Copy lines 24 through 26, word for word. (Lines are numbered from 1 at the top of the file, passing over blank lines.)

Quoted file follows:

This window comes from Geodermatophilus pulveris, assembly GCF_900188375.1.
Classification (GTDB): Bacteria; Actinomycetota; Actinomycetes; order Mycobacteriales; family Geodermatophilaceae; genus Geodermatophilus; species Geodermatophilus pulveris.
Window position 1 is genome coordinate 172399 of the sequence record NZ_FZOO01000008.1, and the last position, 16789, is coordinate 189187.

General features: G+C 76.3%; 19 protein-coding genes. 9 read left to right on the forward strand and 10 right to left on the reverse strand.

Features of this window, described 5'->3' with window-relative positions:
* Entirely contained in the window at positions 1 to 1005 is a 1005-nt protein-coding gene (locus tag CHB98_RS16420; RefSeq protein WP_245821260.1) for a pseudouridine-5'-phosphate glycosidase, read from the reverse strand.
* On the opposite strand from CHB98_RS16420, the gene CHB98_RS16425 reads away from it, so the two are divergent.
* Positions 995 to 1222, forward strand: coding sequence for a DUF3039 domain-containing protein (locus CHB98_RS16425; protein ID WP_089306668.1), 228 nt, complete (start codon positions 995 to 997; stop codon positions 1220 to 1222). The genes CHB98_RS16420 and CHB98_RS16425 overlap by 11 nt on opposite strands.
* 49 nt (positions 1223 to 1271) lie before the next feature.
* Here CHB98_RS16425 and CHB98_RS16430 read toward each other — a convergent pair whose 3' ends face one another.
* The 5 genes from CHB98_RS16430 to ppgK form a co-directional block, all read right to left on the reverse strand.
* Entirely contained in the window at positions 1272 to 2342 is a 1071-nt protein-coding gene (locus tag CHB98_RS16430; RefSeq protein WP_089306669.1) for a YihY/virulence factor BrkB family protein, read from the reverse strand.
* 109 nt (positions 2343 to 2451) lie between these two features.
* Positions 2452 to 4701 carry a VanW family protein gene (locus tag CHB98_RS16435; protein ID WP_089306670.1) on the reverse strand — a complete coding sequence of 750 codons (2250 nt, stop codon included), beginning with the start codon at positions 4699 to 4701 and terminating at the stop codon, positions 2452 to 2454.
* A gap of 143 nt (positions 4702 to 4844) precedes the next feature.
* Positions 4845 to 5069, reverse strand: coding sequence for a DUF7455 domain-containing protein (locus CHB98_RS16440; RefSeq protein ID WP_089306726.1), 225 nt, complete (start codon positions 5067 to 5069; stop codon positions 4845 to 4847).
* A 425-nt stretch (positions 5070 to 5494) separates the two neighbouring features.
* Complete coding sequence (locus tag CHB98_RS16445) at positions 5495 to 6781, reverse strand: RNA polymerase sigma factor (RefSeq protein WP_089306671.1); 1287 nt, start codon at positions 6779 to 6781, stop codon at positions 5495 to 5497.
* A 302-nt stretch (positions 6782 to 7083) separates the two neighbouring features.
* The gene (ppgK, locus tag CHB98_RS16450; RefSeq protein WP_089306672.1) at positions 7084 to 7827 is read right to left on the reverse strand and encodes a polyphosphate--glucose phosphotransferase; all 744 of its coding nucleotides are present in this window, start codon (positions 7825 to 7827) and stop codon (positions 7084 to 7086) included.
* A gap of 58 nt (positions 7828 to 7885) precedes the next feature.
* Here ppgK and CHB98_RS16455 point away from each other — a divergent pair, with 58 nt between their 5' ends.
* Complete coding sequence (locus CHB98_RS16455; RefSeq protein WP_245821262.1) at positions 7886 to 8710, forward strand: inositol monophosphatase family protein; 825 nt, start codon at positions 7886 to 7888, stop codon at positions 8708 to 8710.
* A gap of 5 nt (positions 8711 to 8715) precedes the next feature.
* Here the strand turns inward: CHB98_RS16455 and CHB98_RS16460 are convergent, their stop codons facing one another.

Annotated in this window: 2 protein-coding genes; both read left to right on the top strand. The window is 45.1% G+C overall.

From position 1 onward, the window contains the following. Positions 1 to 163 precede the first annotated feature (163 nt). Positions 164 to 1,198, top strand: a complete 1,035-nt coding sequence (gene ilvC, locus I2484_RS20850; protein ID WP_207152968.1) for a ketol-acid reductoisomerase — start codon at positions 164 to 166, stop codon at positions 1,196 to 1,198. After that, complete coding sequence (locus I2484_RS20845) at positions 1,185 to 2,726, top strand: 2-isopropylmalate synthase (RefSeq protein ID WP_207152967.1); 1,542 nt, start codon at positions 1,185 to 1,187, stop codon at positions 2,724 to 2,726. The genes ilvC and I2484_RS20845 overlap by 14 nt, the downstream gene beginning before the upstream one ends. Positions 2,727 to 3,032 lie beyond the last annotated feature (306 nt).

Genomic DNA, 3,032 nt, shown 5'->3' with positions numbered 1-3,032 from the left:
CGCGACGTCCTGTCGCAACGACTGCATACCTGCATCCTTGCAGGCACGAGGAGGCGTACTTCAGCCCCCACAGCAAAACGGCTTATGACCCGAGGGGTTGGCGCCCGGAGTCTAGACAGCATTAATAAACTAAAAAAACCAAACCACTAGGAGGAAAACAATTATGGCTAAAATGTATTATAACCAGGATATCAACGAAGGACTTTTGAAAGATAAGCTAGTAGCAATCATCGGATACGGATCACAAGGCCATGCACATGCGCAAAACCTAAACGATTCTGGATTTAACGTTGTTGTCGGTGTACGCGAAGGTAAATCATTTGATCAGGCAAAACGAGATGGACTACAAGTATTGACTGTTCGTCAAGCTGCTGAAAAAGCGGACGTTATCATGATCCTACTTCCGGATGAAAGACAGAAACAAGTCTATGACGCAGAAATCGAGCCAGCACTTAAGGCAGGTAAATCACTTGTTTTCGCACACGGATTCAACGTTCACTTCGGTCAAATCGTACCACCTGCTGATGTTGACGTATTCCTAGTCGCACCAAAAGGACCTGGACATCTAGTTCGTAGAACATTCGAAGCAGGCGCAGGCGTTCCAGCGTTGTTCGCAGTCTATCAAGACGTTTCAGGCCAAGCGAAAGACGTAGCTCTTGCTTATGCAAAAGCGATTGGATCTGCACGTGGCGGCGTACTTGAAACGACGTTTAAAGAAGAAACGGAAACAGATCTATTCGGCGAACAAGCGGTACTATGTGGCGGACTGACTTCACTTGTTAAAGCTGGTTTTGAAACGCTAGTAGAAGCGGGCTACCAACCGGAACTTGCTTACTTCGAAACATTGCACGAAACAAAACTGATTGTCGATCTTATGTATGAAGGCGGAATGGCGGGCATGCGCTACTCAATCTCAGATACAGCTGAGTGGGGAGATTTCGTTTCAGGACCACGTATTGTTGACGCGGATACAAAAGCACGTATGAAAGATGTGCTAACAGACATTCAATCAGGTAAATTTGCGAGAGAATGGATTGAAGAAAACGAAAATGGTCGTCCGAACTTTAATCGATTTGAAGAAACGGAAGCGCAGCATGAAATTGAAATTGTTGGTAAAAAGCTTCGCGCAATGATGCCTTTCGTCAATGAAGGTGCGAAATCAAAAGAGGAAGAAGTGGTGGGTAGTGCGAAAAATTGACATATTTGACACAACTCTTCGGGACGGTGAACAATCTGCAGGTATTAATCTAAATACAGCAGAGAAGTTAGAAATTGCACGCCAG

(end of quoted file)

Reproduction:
* A gap of 5 nt (positions 8711 to 8715) precedes the next feature.
* Here the strand turns inward: CHB98_RS16455 and CHB98_RS16460 are convergent, their stop codons facing one another.

Annotated in this window: 2 protein-coding genes; both read left to right on the top strand. The window is 45.1% G+C overall.